A 14-count indictment against Robert Rocco, 48, was unsealed in United States District Court for the Eastern District of New York in Central Islip.
Rocco was the president of the Dix Hills Soccer Club when he solicited club members and volunteers, as well as his friends and neighbors, to invest in businesses he created, claiming they would earn high rates of return on investments, according to a statement from United States Attorney for the Eastern District of New York Loretta E. Lynch.
The amounts invested ranged from between $25,000 and $1.2 million, the indictment shows.
"Rocco allegedly told investors that they would receive returns of up to 18 percent of their principal investment annually through the companies’ investments in ventures that purportedly included providing loans to finance wholesale cigarette purchases on behalf of the Shinnecock Nation tobacco shop and a credit card processing venture," according to the statement.
One of his businesses, Limestone Capital Services, located in Melville, purported not only to provide financing to the Shinnecock Native American Reservation, but also claimed to provide credit card services for retail end users to purchase cigarettes from the Shinnecocks.
Rocco allegedly received approximately $5 million in investments between 2006 and 2013 that were not invested as he had promised. He is accused of misappropriating the money and then soliciting more from new investors in order to pay initial investors reported profits. Investigators claim he sent fake account statements to investors.
In February 2009, Rocco told Limestone investors that $4 to $5 million in cigarette inventory the company had financed the purchase of had been stolen by a rival tribe and that the cigarettes were not insured, the indictment said. Investigators said no police report was filed about the alleged theft.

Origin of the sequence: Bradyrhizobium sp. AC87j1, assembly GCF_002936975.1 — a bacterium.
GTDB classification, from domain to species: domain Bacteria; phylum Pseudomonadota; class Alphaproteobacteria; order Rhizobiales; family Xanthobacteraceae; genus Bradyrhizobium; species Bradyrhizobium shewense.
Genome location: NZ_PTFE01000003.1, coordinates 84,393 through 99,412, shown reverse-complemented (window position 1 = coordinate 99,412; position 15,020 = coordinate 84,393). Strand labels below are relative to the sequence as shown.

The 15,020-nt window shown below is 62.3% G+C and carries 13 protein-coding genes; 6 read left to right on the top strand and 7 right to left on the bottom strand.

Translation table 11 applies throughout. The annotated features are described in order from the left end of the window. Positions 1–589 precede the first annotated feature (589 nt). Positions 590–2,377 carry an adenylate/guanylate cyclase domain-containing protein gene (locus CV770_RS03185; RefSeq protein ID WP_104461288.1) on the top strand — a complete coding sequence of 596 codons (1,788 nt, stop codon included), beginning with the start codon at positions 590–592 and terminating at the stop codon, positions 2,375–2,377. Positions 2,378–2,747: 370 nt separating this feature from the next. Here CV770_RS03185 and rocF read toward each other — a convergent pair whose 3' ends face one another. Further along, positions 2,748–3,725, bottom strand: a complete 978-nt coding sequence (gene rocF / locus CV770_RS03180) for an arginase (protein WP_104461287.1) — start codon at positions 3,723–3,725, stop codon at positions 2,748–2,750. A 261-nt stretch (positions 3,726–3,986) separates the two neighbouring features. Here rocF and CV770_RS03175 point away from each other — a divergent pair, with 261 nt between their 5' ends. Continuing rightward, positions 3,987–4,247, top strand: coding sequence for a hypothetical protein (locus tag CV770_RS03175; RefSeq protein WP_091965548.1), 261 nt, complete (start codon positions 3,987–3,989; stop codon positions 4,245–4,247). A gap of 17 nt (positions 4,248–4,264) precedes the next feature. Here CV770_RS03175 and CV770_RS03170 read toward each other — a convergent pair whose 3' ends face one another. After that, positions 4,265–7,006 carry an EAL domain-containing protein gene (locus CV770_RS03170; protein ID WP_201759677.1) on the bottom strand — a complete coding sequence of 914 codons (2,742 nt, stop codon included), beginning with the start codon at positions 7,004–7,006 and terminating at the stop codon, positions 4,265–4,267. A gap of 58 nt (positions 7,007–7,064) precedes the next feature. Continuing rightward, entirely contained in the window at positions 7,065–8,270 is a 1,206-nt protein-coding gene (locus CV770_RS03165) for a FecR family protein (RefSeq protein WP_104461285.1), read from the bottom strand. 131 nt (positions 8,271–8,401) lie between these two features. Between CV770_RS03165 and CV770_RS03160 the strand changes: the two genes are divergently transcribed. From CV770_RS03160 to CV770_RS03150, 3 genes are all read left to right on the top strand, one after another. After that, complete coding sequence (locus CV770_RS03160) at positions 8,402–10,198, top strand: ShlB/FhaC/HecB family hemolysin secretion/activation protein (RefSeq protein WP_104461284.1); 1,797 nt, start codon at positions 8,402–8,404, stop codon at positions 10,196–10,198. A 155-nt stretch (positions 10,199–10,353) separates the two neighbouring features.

According to the indictment, Rocco controlled the soccer club's bank accounts. Between January and March 2010, he reportedly deposited $66,915 in checks from the club into Limestone's account to later distribute to investors. Prosecutors said the club was left with no funds, though Rocco sought and received donations that allowed the club to continue.
The Dix Hills Soccer Club, on Mott Place, was formed in 1978 to provide soccer programs to Dix Hills children, and has more than 1,000 participants.
“As alleged in the indictment, Rocco mastered the role of con artist when he traded upon his relationship with friends and colleagues with empty promises of high financial returns in exchange for their investments," said George Venizelos, assistant director-in-charge of the FBI's New York field office said in a statement. "While not physically violent, Rocco’s alleged actions had a significant impact on the lives of his victims who lost their hard earned money to someone they trusted."Rocco, who was arrested early Tuesday, was to be arraigned before the Honorable Leonard D. Wexler.